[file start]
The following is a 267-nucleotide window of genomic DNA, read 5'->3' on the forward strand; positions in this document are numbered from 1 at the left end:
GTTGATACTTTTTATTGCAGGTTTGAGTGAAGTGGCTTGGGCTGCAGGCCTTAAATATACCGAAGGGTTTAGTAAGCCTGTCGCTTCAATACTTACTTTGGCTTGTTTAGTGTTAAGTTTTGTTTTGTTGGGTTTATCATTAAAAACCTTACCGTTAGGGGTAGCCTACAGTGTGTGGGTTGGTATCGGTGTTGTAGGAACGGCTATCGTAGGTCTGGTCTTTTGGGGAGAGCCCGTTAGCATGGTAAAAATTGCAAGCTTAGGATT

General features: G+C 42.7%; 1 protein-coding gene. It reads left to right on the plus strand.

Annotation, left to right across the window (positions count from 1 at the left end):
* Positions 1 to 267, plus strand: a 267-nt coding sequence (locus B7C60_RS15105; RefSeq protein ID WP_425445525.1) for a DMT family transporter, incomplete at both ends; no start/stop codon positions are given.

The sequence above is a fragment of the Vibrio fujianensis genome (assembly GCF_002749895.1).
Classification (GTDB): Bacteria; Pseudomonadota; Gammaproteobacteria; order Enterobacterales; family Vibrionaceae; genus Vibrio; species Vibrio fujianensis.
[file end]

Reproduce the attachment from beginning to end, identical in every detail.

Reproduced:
The following is a 267-nucleotide window of genomic DNA, read 5'->3' on the forward strand; positions in this document are numbered from 1 at the left end:
GTTGATACTTTTTATTGCAGGTTTGAGTGAAGTGGCTTGGGCTGCAGGCCTTAAATATACCGAAGGGTTTAGTAAGCCTGTCGCTTCAATACTTACTTTGGCTTGTTTAGTGTTAAGTTTTGTTTTGTTGGGTTTATCATTAAAAACCTTACCGTTAGGGGTAGCCTACAGTGTGTGGGTTGGTATCGGTGTTGTAGGAACGGCTATCGTAGGTCTGGTCTTTTGGGGAGAGCCCGTTAGCATGGTAAAAATTGCAAGCTTAGGATT

General features: G+C 42.7%; 1 protein-coding gene. It reads left to right on the plus strand.

Annotation, left to right across the window (positions count from 1 at the left end):
* Positions 1 to 267, plus strand: a 267-nt coding sequence (locus B7C60_RS15105; RefSeq protein ID WP_425445525.1) for a DMT family transporter, incomplete at both ends; no start/stop codon positions are given.

The sequence above is a fragment of the Vibrio fujianensis genome (assembly GCF_002749895.1).
Classification (GTDB): Bacteria; Pseudomonadota; Gammaproteobacteria; order Enterobacterales; family Vibrionaceae; genus Vibrio; species Vibrio fujianensis.